The Asia Pacific market for cloud services is forecast to grow through the medium term, with 83% of companies in the region considering cloud deployments, and 34% actually apportioning 2011 budgets for cloud-related activities. However, the region still faces a handful of hurdles, a big part of which is infrastructure. According to a recent study by AMI Partners (news, site), cloud uptake in the APAC region will be highly dependent on infrastructure.
Infrastructure key to cloud success
In a recent report, AMI Partners said that ICT spending growth in 2011 among small and medium enterprises will involve cloud-based solutions and remote managed IT services. Daniel Sim, AMI's director of strategic engagements in Singapore, says that small and medium enterprises in APAC countries with fast and established Internet infrastructures will benefit most from SaaS-based solutions as well as remote managed IT services.
A good Internet infrastructure is key to rapid adoption of Cloud-based solutions and RMITS. Technology vendors offering cloud-based solutions and RMITS will find it necessary to work with infrastructure service providers even more now than before to explore go-to-market approaches in reaching out to these SMBs," he says.
Sim explains that SMBs usually adopt IT solutions in three stages. First stage is building infrastructure solutions for improving connectivity and communications. Second stage involves adopting technologies that enable connecting one's enterprise for enhanced competitiveness. Third stage involves extending the enterprise, or considering IT's long-run impact on the business. Given these three stages, a strong foundation on infrastructure will be necessary in order to move forward with successful cloud-based initiatives.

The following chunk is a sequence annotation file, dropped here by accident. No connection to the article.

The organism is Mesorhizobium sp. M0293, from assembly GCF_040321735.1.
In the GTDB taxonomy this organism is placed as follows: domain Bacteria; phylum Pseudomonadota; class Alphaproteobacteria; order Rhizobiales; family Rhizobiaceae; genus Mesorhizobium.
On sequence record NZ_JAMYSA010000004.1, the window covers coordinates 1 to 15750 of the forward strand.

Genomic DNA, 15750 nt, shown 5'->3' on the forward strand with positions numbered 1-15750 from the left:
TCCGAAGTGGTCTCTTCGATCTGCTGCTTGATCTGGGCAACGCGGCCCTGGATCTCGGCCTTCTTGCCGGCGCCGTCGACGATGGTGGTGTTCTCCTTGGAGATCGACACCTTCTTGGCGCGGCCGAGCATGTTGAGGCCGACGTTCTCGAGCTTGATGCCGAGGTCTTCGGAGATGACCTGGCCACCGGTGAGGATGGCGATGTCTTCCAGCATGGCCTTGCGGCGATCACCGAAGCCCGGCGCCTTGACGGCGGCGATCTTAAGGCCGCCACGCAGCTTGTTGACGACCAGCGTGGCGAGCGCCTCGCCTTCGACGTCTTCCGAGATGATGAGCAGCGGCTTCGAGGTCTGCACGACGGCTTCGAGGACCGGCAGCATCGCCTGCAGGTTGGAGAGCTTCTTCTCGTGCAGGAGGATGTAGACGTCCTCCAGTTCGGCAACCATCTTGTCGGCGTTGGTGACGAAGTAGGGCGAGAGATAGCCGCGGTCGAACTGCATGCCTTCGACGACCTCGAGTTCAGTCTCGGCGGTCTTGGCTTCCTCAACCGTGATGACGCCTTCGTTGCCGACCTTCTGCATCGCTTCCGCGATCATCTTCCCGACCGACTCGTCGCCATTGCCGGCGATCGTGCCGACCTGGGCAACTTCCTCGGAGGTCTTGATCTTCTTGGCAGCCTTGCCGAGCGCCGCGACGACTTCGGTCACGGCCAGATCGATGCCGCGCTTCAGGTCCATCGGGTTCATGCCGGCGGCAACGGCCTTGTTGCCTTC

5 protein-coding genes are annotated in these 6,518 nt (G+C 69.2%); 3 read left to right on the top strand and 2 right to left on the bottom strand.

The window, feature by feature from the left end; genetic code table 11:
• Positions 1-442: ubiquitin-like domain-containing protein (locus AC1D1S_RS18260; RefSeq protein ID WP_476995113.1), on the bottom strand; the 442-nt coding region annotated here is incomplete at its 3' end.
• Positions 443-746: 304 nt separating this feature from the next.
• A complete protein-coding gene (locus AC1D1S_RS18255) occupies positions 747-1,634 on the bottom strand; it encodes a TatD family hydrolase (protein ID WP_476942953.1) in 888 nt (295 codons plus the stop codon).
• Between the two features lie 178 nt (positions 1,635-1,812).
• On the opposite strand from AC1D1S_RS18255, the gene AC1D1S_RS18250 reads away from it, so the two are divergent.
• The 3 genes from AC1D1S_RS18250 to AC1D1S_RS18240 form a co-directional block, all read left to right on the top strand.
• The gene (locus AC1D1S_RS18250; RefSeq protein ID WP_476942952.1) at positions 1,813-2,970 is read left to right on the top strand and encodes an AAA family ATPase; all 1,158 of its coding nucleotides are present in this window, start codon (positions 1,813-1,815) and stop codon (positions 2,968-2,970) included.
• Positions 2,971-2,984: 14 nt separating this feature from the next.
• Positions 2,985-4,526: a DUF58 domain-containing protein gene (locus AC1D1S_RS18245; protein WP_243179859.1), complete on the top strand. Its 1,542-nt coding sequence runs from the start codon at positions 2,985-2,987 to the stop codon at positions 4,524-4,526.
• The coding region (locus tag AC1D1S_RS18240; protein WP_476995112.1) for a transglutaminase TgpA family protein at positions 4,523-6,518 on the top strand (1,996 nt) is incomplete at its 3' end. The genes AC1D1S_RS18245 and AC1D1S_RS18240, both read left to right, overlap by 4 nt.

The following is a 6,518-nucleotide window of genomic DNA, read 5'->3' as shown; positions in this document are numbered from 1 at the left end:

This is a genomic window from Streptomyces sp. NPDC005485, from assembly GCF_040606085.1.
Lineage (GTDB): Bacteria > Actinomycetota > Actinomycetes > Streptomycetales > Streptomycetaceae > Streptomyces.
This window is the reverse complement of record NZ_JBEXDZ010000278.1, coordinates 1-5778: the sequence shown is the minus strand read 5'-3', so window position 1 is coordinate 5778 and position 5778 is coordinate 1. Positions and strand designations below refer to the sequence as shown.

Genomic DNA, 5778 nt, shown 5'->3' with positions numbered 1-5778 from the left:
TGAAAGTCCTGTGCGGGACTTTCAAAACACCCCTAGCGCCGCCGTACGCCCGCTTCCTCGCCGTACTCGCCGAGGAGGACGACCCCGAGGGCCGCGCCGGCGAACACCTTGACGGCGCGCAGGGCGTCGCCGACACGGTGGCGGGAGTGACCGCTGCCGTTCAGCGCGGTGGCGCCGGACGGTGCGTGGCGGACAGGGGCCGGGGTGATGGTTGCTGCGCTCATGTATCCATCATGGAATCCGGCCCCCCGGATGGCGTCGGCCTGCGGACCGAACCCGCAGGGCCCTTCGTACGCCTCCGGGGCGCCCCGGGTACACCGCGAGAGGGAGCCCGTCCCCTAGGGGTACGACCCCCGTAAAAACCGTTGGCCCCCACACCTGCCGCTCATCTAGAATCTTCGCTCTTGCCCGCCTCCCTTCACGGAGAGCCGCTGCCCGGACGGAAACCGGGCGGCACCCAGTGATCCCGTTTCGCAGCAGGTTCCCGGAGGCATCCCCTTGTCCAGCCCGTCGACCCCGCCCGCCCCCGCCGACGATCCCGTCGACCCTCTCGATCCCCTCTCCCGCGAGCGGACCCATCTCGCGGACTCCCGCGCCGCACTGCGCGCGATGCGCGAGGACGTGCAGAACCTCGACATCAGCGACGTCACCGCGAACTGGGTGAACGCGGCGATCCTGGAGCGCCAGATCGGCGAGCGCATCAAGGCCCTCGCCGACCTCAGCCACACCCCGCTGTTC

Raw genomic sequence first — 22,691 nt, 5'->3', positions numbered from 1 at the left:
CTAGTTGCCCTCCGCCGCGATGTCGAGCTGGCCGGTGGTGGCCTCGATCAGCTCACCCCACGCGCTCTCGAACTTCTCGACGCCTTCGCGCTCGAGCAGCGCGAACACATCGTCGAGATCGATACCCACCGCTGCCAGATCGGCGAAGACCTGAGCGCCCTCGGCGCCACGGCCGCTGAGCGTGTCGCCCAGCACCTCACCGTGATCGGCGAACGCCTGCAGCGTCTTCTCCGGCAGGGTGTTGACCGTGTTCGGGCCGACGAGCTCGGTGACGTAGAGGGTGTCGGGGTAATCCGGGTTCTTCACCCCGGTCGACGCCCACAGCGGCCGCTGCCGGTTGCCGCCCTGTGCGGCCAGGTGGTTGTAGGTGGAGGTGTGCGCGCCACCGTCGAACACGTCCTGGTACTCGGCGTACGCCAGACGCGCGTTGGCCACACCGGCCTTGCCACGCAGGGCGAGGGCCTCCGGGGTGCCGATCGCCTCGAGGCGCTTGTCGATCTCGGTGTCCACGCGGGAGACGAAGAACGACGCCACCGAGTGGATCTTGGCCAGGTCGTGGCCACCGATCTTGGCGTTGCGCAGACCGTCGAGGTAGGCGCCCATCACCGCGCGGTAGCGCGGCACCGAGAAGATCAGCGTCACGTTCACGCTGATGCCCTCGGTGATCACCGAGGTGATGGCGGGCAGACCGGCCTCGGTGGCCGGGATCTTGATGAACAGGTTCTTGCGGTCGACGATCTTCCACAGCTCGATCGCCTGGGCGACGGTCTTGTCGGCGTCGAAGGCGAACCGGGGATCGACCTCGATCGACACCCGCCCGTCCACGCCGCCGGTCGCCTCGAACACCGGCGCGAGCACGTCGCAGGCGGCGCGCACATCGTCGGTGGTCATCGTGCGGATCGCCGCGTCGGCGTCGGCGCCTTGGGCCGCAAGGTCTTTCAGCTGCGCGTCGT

However, there is a big disparity in broadband penetration between the developed and emerging economies in APAC. In developing countries, broadband penetration can go as low as 0.7%. Meanwhile, this can go as high as 93% or higher in developed countries like South Korea. This huge gap in quality of service and infrastructure will be one big challenge that businesses will have to hurdle in their aim to move to the cloud.
Involvement of ISPs in Cloud Deployment
ISP involvement, though, is not limited to providing fast broadband point-to-point access to businesses. For one, IDC predicts that telecommunication providers will find an advantage in offering cloud deployments both to enterprise clients and other service providers. First, these communications firms are in the best position to provide on-premise private cloud deployments, in addition to hybrid private-public clouds. Secondly, network equipment providers will move from offering on-premise products to cloud services.
Given this scenario, telecommunication providers can perhaps take advantage of either commercial or open-source solutions to providing cloud services, such as BroadVision's Clearvale Paasport or OpenStack, which enable telecom service providers to run their own "as-a-service" offerings to end-clients.